Capitalism Under Attack – Bill C-32 And The Digital Millennium Copyright Act

A Stencil graffiti in Lübeck. Photo by Asterion
A Stencil graffiti in Lübeck. Photo by Asterion

Most people have probably seen this stencil. But what most people haven’t considered is that the stencil is wildly inaccurate.

Capitalism isn’t about robbing customers. Sure, some companies do rob customers. In any field there are those who would rather cheat or steal, than provide what they are being paid for.

Capitalism as a system does work fairly well. It’s not perfect. No system designed by humans can be. Even a system designed by God wouldn’t be perfect, if humans had to implement it.

The problem is that certain corporate entities are going to destroy what is a relatively good system for humans to interact with each other through greed.

Yesterday in a post I mentioned Atlas Shrugged, Ayn Rand’s science fiction novel. In many ways Atlas Shrugged is an inspirational work. But it is fiction. Like a lot of really good science fiction, it takes a fictional situation, and extrapolates societal effects, using a set of ethics, to come to a conclusion.

A lot of people who have read Atlas Shrugged have made the mistake of thinking that Rand was writing about the real world. Atlas Shrugged is fiction – by definition it’s unreal, just like any other fiction.

Much of the best fiction is set in a reality that is close to the real world, with a minor twist of some sort. In Atlas Shrugged, the twist is that no one except a very few people, like Dagny Taggert, is ethical. In the real world, most people are ethical. Society couldn’t work if they weren’t.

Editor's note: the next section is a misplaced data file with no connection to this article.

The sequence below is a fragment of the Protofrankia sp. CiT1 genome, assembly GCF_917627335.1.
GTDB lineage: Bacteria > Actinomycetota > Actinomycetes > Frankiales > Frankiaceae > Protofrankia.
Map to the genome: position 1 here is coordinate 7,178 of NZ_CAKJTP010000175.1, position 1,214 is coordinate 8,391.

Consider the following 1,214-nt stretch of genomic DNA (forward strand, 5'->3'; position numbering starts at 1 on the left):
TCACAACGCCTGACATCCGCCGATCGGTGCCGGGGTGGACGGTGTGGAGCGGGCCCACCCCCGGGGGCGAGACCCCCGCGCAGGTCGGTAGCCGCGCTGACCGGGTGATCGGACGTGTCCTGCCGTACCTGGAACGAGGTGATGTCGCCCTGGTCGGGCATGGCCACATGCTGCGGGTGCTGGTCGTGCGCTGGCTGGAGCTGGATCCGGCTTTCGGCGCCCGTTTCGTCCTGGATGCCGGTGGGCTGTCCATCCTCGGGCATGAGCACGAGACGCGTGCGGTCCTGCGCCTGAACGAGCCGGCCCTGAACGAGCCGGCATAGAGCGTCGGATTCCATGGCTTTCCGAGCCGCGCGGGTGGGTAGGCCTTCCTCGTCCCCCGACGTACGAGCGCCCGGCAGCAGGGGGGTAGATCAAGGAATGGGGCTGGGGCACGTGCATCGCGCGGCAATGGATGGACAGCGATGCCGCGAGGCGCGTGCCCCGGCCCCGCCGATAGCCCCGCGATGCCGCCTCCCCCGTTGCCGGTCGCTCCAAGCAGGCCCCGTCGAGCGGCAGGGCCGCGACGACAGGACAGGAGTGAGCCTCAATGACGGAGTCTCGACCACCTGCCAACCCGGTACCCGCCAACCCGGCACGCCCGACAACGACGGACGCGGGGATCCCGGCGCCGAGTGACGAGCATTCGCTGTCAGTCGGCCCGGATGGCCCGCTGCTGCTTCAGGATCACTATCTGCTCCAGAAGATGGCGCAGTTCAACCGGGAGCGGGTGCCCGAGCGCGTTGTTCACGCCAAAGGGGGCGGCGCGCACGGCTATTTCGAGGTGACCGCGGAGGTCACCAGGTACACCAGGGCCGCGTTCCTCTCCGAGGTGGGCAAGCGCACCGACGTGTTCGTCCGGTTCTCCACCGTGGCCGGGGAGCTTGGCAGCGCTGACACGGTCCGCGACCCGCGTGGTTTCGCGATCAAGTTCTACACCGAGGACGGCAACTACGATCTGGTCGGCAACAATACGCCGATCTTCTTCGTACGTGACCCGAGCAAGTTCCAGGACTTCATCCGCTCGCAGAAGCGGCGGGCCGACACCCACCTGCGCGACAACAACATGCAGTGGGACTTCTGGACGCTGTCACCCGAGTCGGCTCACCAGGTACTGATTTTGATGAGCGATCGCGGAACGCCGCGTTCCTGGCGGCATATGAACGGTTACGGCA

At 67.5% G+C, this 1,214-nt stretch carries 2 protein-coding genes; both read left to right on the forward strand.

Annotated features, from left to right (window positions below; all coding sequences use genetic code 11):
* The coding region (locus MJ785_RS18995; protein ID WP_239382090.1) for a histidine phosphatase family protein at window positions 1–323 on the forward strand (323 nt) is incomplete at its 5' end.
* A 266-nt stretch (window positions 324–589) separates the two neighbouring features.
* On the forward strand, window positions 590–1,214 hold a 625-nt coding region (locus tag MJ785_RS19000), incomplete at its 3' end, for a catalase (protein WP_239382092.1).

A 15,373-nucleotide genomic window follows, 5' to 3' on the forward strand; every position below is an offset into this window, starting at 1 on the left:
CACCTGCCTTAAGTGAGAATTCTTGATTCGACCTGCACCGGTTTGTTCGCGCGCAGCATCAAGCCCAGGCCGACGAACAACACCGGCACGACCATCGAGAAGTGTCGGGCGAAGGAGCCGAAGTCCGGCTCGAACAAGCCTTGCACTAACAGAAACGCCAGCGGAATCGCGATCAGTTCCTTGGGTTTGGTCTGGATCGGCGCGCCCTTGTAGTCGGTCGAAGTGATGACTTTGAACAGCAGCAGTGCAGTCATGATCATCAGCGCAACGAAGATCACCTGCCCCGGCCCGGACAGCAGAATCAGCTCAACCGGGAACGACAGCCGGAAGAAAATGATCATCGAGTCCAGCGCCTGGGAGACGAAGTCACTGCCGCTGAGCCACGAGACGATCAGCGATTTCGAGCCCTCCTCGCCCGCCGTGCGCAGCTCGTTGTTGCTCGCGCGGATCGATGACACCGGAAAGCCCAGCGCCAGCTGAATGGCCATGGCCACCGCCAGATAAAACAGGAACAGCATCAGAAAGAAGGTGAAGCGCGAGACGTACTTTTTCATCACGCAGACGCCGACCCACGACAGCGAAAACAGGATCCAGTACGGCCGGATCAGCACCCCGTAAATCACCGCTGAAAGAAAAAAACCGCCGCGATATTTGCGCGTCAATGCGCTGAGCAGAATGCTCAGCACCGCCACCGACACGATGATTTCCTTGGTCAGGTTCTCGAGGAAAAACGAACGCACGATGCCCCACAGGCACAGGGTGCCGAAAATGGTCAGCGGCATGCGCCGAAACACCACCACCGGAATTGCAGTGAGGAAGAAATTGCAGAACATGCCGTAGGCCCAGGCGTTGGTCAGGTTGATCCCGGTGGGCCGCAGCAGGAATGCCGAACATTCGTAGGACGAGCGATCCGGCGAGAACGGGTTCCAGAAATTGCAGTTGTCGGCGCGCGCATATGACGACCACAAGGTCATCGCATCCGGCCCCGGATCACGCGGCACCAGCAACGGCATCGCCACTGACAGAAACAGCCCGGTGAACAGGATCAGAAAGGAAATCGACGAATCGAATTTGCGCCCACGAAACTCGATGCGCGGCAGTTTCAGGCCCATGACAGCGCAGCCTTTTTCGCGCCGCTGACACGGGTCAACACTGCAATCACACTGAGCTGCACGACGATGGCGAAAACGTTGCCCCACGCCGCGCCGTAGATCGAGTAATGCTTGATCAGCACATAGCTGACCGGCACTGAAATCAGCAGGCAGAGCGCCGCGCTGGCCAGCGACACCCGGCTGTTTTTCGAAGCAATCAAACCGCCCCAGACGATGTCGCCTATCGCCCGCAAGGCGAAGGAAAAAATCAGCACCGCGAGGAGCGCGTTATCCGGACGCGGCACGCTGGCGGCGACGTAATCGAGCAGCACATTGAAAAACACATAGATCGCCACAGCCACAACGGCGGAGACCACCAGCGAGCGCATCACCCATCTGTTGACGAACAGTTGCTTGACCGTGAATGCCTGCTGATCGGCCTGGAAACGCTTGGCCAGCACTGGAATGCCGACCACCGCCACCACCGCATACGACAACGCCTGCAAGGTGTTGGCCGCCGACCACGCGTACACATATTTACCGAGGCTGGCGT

But Is Management Ethical?

Howard Knopf has been writing about the differences between Canadian and American copyright laws, and has pointed out that the current Canadian copyright laws are actually tougher than American copyright laws. Michael Geist has also covered this – one of his articles covered the hidden ISOHUNT lawsuit in Canada. The RIAA and MPAA member companies sued ISOHUNT, proving that Canada did have the laws in place to handle copyright infringement, at the same time as they were claiming that such laws didn’t exist!

So why are the American companies that are members of the RIAA and MPAA complaining so much about Canadian copyright?

A total lack of ethics appears to be a big part of the complaints. It’s not that Canadian laws don’t provide the tools that they need, it’s rather that they are trying to block competition. We’ve heard a series of complaints also aimed at the Creative Commons licenses. They don’t want artists to be able to choose the license that they use.

They are also trying to block alternative distribution mechanisms, like Bit Torrent, apparently to force artists to work through the content distribution companies. Rather than compete by providing a valuable service, they’d rather make competing with them illegal.

Anti-competitive moves like this could damage the image of Capitalism with the general population, which could have a negative impact on creators.

Regards

Wayne Borean

Monday February 21, 2011

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